War has no longer the justification that it makes for the survival of the fittest; it involves the survival of the less fit. The idea that the struggle between nations is a part of the evolutionary law of man's advance involves a profound misreading of the biological analogy.

The warlike nations do not inherit the earth; they represent the decaying human element....

Are we, in blind obedience to primitive instincts and old prejudices, enslaved by the old catchwords and that curious indolence which makes the revision of old ideas unpleasant, to duplicate indefinitely on the political and economic side a condition from which we have liberated ourselves on the religious side? Are we to continue to struggle, as so many good men struggled in the first dozen centuries of Christendom -- spilling oceans of blood, wasting mountains of treasure -- to achieve what is at bottom a logical absurdity, to accomplish something which, when accomplished, can avail us nothing, and which, if it could avail us anything, would condemn the nations of the world to never-ending bloodshed a nd the constant defeat of all those aims which men, in their sober hours, know to be alone worthy of sustained endeavor?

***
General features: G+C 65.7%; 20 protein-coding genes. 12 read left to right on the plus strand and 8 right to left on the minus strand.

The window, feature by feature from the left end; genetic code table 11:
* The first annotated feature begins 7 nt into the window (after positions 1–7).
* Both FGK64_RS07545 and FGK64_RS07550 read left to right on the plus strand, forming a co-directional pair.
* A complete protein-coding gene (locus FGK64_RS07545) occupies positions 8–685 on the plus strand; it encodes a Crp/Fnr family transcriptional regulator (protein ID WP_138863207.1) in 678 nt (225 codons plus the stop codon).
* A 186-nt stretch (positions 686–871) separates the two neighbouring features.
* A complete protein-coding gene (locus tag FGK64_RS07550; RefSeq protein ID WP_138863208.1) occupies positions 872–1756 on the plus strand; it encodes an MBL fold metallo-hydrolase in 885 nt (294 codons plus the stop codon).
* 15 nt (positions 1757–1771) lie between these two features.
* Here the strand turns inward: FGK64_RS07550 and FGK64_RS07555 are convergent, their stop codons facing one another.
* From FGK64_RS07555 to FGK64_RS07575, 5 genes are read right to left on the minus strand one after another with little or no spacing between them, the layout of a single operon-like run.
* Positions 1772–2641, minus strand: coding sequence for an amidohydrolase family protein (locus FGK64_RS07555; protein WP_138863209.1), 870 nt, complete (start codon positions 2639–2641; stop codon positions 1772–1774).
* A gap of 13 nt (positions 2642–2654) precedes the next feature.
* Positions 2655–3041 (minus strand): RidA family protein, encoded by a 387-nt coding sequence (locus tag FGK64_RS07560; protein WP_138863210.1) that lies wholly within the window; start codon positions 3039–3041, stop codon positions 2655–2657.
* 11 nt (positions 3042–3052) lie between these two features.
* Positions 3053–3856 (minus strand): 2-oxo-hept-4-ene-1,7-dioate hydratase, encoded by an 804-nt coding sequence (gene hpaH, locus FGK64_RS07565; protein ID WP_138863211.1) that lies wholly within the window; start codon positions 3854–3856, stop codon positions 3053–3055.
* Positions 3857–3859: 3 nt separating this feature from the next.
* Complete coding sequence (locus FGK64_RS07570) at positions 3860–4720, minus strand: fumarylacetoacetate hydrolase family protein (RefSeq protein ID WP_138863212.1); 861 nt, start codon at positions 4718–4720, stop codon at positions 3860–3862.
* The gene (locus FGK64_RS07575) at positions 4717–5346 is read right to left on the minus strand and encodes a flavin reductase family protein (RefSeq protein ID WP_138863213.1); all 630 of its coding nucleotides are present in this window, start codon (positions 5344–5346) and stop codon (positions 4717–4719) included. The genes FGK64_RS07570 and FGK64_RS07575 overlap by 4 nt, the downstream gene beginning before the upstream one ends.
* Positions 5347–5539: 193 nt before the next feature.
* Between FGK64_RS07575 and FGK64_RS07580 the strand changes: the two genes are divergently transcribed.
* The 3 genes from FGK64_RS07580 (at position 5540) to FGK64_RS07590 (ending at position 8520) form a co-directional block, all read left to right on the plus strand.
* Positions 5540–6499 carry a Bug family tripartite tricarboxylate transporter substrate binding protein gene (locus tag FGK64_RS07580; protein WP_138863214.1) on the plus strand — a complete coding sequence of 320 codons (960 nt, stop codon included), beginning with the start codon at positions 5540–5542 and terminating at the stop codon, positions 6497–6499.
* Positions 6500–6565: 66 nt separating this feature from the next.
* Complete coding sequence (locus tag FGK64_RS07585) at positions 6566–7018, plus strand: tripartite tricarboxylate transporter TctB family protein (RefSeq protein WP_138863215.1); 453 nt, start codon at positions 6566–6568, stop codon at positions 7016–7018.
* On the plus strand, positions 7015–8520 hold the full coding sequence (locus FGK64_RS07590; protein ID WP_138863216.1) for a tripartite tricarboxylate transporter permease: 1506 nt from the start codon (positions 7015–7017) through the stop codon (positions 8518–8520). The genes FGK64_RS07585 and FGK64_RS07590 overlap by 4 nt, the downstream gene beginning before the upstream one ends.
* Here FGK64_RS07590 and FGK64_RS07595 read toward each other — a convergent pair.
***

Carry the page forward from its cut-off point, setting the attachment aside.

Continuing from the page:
What do you think about nature?

Transformation Through Temptation

06.07.2003

(To love or not to love)

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I've got sunshine on a cloudy day...

-The Temptations, My Girl

Scholarly ascetics assault the poet in thick thought
Erudite bandages wrapping modern mummies silencing the speaker
Long lightning bonds for today's Phaëthon caught
They censure what's sought, what hearts wrought, chain the seeker

They couldn't tell me why, psychological, biological, genetic
I wouldn't buy the cultural prophetic theoretic hermetic ascetic
I won't deny parts empirical, the sublimely spiritual accord access to the lyrical
I'm going to cry this wondrous word to be heard, our mutual miracle

It need not be by gilded tongue
For finally two hearts have won
The Ying to Yang to Heart to Brain
From Southern Sky to Northern Plain